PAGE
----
SCOPE Schools are intensive one-day courses hosted several times a year in different cities, aimed at health care professionals with an interest in obesity management. SCOPE Schools are taught by leading international experts and involve lectures, discussions and debates, as well as opportunities to socialize and exchange knowledge with experts and fellow students. In response to the COVID-19 pandemic, SCOPE Schools are currently hosted online. Don’t miss this opportunity to access our live events from anywhere in the world.
This is the second Scope School in 2021 that Ogweno Stephen has participated in as Scope School Faculty speaker discussing on the various intersections and complexities of obesity. This particular Scope School was exploring the intersection between cardiovascular health and obesity. In this scope school Ogweno was among a global panel of experts including Dr Verónica Vázquez Velázquez, Obesity and Eating Disorders Clinic of the National Institute of Medical Sciences and Nutrition Salvador Zubirán , Dr Sadiya Sana Khan, Northwestern University and Prof Francisco Lopez-Jimenez, Mayo Clinic talking about what is the relationship between cardiovascular health and obesity.
Here are a few pointers that you need to know on this relationship:
- It can change your cholesterol levels. Most of us know that obesity can cause a spike in bad cholesterol and triglyceride levels, but did you know it can also lower good high-density lipoproteins (HDL) cholesterol? HDL cholesterol is important for removing bad cholesterol and working to reduce the risk for heart disease.
- It can cause your blood pressure to rise. Obese individuals require more blood to supply oxygen and nutrients to their bodies which causes an increase in blood pressure. Your body will also require more pressure to move this blood around. High blood pressure is also a common cause of heart attack, which are sadly more common for obese individuals.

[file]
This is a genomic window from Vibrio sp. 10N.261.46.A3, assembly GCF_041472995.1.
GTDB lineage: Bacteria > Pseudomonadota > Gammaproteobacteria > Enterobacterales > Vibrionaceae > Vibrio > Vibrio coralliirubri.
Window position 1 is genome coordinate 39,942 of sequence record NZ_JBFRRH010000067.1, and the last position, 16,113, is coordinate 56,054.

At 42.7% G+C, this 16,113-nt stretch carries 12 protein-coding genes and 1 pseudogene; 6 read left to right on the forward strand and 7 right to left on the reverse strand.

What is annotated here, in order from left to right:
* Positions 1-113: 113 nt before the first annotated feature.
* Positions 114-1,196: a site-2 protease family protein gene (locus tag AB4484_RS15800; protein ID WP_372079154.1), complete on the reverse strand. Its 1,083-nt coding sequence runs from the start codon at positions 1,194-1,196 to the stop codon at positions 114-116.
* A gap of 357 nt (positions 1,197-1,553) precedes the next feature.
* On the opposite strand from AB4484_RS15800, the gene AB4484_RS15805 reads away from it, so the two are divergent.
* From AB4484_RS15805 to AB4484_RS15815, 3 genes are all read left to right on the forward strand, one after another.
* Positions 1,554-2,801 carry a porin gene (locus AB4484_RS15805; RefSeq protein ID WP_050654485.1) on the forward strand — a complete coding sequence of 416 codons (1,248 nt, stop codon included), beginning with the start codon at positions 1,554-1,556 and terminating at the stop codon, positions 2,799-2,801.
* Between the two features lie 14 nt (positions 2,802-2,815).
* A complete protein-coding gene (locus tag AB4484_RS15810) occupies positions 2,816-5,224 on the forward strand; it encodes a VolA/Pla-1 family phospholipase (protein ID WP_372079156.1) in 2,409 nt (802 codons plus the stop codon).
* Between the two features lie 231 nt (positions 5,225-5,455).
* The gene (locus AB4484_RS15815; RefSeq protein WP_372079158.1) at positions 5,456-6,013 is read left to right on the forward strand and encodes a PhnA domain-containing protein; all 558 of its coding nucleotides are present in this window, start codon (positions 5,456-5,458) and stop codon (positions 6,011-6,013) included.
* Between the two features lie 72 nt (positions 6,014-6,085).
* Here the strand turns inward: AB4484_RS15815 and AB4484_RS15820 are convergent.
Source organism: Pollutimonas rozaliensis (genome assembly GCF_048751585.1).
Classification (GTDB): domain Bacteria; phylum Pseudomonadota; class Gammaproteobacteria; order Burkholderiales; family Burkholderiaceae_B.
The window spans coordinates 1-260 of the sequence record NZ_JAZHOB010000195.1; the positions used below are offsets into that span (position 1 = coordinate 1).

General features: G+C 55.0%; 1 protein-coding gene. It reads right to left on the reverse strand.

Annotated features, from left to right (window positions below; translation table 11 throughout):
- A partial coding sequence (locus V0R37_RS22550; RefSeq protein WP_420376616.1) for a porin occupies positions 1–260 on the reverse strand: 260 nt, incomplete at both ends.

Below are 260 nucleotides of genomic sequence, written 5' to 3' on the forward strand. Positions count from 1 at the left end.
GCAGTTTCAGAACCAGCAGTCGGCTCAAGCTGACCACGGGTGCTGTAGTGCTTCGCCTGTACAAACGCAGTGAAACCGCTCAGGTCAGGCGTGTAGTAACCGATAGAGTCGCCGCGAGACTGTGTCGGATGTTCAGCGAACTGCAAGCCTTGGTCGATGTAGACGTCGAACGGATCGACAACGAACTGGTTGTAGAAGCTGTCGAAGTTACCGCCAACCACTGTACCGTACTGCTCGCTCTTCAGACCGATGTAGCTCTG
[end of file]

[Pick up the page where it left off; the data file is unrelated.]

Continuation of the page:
- It can lead to diabetes. High cholesterol, blood pressure and heart attacks aren’t the only medical conditions you need to worry about if you’re obese. Obese individuals also have a much greater chance of developing diabetes. According to the American Heart Association, at least 68 percent of people aged 65 or older with diabetes also have heart disease. While individuals with diabetes are said to be two to four times more likely to be at risk for heart disease, the American Heart Association also lists diabetes as being one of the top seven major controllable factors to prevent heart disease. If you have diabetes but have yet to be diagnosed with heart disease, now is the time to act.
However, some key messages for getting healthier could be summarized in this statement; Lose weight, get healthy and reduce risk
Here is a link to the Scope School https://www.worldobesity.org/training-and-events/events/scope-school-global-obesity-and-cardiovascular-disease-cvd